De Media Automatiek

a research blog by Lotte Hoek

Dhaka’s Digital Cinema

An advertisement on Dhaka streets reads: 'The times have changed, everyone is digital now' (Bodle gechche dinkal, shobai ekhon digital). Photograph: Lotte Hoek

An advertisement on Dhaka streets reads: ‘The times have changed, everything is digital now’ (Bodle gechche dinkal, shobi ekhon digital). Photograph: Lotte Hoek

The idea of a ‘Digital Bangladesh’ has been a running joke ever since it was introduced by the Awami League as an election slogan in the 2008 general elections. Apparently something to do with improving life on all fronts through the use of computers, the idea has become a laughing stock. But the notion of the ‘digital’ has nonetheless taken flight in Bangladesh. From digital mosquito nets to digital trees, the adjective clings to such a range of objects and ideas that even in the face of six years of business-as-usual Awami League rule, Digital Bangladesh might have inadvertently come into being after all.

One area where Digital Bangladesh can be observed in all its improvised splendour is the film industry. While government attempts to digitize the Film Development Corporation through policy and tenders have dismally failed (the ‘Digital Bhobon’ at the FDC closed down within a year of its opening, its newly acquired machinery sits broken and unattended), private entrepreneurs have been experimenting with digital production and screening for nearly 10 years. Early attempts at recording digital edits by shooting computer screens with 35mm cameras failed for all the obvious reasons. But the recent influx of high-end digital video cameras and the shrewd rent-a-projector operation by production company Jaaz Multimedia, has made digital cinema a reality in Bangladesh.

Celluloid, which lasted well into the 21st century as the only means of production and projection, has finally been vanquished and relegated to the cinema halls in the corners of the country where Jaaz does not want to invest or its rates are too steep. In its stead have come digitally shot and edited films that heavily rely on the attractive possibilities presented by the digital format. What industry workers call ‘animation’ is the use of special effects afforded by software packages such as After Effects. From exploding body parts to flying motorcycles and the inevitable slow-motion bullet, the possibilities of animation have been enthusiastically taken up.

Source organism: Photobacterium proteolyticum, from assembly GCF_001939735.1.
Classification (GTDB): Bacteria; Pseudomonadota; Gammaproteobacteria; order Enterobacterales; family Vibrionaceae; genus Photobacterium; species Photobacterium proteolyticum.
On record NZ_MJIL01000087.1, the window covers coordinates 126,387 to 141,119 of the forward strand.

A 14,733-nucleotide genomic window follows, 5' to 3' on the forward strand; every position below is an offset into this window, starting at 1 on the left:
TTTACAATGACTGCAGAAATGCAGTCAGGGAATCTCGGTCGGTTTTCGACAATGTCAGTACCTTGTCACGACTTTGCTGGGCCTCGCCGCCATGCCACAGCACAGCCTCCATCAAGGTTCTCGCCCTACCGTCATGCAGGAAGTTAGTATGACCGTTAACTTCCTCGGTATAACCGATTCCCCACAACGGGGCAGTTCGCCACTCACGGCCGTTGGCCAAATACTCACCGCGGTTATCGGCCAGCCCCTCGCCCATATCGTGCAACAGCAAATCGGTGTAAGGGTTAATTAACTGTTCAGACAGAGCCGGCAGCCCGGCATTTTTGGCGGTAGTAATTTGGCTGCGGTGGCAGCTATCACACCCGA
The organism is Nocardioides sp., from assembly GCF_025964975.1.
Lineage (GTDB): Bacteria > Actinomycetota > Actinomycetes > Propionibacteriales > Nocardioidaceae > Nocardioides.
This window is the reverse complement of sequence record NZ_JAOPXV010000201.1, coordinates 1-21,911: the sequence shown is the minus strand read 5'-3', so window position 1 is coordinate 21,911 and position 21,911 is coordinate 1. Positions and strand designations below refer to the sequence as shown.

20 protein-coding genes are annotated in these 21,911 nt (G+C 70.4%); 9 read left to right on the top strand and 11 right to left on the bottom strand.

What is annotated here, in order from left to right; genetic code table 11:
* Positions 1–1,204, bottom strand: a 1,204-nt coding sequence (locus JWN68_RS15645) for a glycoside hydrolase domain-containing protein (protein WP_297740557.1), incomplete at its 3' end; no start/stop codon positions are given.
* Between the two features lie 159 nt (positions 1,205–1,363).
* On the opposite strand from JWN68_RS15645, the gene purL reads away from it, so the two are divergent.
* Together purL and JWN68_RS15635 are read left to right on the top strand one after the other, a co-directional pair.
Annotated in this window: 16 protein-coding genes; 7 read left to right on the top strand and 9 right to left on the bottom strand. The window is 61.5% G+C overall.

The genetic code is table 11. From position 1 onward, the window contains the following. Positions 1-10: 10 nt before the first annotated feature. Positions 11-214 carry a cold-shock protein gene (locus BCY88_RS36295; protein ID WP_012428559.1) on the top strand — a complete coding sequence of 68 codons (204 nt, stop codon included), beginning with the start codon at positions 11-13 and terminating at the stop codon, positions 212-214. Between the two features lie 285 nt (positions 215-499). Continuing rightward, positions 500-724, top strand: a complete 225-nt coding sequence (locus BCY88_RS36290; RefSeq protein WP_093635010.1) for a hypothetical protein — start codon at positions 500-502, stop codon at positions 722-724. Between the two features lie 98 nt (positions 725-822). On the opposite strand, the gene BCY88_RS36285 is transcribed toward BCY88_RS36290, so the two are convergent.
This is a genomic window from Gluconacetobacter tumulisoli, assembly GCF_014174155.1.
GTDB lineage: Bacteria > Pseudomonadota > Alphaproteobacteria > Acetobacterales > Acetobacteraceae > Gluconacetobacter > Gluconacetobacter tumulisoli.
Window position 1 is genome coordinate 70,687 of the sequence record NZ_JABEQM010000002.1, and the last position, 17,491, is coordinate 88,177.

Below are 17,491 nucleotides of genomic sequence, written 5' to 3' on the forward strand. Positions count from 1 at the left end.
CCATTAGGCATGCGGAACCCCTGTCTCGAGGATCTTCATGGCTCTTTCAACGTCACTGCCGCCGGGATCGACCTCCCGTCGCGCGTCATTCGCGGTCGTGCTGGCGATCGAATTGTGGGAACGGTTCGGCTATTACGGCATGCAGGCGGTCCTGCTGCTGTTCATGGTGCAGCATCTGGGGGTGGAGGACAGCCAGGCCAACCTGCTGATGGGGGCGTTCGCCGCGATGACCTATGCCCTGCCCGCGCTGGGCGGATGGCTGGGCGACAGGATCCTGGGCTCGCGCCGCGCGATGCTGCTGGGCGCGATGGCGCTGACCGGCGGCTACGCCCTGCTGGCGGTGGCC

In this video from recent fieldwork, I look at the changes brought to the sets of action films in Dhaka by the digital transformation:

Newly introduced digital technologies have changed in some fundamental ways the look of popular cinema in Bangladesh. The image resolution, the quality of projection, the lavish use of ‘animation’ and the increasing utilisation of television derived formats (linked to the penetration of the industry by so-called ‘media people’, that is, those who worked in television, alongside the introduction of cameras and editing platforms association with television), all of these look very different from the celluloid based popular cinema that until recently dominated the theatre screens. On the other hand, some things never change, as the soundscape, scripts, lighting principles and key personnel of Dhaka’s popular cinema has stayed put through this digital revolution. So while there is something new on offer at the cinema halls today, you won’t be disappointed if you’re coming to see the familiar thrills and pleasures of larger than life Bangla action cinema. Just like Digital Bangladesh itself, plus ça change, plus c’est la même chose.

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This entry was posted on April 14, 2014 by in Cinema, Media and tagged , , , , .
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